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Who Goes? The Direct and Indirect Effects of Family Background on Access to Post-secondary Education

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  • Lascelles, Eric
  • Finnie, Ross
  • Sweetman, Arthur

Abstract

This research finds that family background (parental education level, family type, ethnicity, location) has important direct and indirect effects on post-secondary participation. The indirect effects of background operate through a set of intermediate variables representing high school outcomes and related attitudes and behaviours. Overall, the large fraction of the family background effect that operates through indirect channels indicates that the period of life before post-secondary financing and related issues become important is crucial for equitable and efficient post-secondary access. These results are based on two sex-specific measures of access (Any Post-secondary, and University) obtained from Statistics Canada's School Leavers and Follow-Up Surveys.

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Bibliographic Info

Paper provided by Statistics Canada, Analytical Studies Branch in its series Analytical Studies Branch Research Paper Series with number 2005237e.

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Date of creation: 18 Jan 2005
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Handle: RePEc:stc:stcp3e:2005237e

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Related research

Keywords: Education; training and learning; Educational attainment; Equity and inclusion; Families; households and housing; Family history; Household; family and personal income; Income; pensions; spending and wealth; Society and community; Students;

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Cited by:
  1. James McIntosh, 2010. "Educational mobility in Canada: results from the 2001 general social survey," Empirical Economics, Springer, vol. 38(2), pages 457-470, April.
  2. Christofides, Louis N. & Hoy, Michael & Yang, Ling, 2010. "Participation in Canadian Universities: The gender imbalance (1977-2005)," Economics of Education Review, Elsevier, vol. 29(3), pages 400-410, June.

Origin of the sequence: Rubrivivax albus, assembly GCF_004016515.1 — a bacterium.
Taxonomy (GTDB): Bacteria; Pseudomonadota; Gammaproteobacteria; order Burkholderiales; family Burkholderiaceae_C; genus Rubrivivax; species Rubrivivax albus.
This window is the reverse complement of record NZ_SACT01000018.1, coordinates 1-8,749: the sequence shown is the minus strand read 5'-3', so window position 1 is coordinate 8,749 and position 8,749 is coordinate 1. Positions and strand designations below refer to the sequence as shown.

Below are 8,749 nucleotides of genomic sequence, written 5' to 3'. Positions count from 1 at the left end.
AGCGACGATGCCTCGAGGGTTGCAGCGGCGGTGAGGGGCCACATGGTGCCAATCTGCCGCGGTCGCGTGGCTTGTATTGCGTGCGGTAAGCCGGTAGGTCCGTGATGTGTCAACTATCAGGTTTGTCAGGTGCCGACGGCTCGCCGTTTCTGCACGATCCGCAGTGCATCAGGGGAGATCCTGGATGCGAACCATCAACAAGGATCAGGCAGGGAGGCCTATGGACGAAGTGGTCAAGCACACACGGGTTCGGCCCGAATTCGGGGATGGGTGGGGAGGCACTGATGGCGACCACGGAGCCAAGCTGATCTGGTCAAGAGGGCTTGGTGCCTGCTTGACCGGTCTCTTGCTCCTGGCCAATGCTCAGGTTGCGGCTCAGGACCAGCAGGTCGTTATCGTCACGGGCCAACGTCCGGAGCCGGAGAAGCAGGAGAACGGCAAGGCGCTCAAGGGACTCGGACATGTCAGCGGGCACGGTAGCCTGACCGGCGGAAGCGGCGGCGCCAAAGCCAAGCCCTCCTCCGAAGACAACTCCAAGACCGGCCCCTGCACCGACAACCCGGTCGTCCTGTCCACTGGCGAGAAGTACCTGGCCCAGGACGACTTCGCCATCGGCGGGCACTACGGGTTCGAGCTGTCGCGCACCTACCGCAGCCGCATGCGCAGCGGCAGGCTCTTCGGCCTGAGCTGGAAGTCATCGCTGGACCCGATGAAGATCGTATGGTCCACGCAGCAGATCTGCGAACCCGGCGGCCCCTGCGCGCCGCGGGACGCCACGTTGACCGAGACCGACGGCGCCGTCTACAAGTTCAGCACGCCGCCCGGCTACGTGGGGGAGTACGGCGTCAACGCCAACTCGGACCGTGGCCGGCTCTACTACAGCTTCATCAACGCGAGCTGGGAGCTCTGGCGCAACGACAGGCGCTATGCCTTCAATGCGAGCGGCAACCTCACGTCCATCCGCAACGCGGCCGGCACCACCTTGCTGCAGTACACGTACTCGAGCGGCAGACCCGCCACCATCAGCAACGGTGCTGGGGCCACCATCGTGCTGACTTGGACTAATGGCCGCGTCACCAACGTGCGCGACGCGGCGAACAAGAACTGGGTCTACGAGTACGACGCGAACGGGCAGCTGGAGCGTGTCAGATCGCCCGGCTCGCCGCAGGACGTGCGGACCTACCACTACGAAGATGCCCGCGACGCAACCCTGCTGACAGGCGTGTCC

3. Christofides, Louis N. & Hoy, Michael & Yang, Ling, 2008. "The Determinants of University Participation in Canada (1977−2003)," IZA Discussion Papers 3805, Institute for the Study of Labor (IZA).
  4. Louis N. Christofides & Michael Hoy & Ling Yang, 2006. "The Determinants of University Participation," Working Papers 0608, University of Guelph, Department of Economics and Finance.
  5. Sen, Anindya & Clemente, Anthony, 2010. "Intergenerational correlations in educational attainment: Birth order and family size effects using Canadian data," Economics of Education Review, Elsevier, vol. 29(1), pages 147-155, February.
  6. Louis N. Christofides & Michael Hoy & Ling Yang, 2008. "The Gender Imbalance in Participation in Canadian Universities (1977-2005)," University of Cyprus Working Papers in Economics 5-2008, University of Cyprus Department of Economics.
  7. Keith G. Banting, 2005. "Do We Know Where We Are Going? The New Social Policy in Canada," Canadian Public Policy, University of Toronto Press, vol. 31(4), pages 421-430, December.
  8. Louis N. Christofides & Michael Hoy & Ling Yang, 2006. "The Gender Imbalance in Participation in Canadian Universities (1977-2003)," Working Papers 0610, University of Guelph, Department of Economics and Finance.
  9. Pierre Lefebvre & Philip Merrigan, 2008. "Family Background, Family Income, Cognitive Tests Scores, Behavioural Scales and their Relationship with Post-secondary Education Participation: Evidence from the NLSCY," Cahiers de recherche 0830, CIRPEE.

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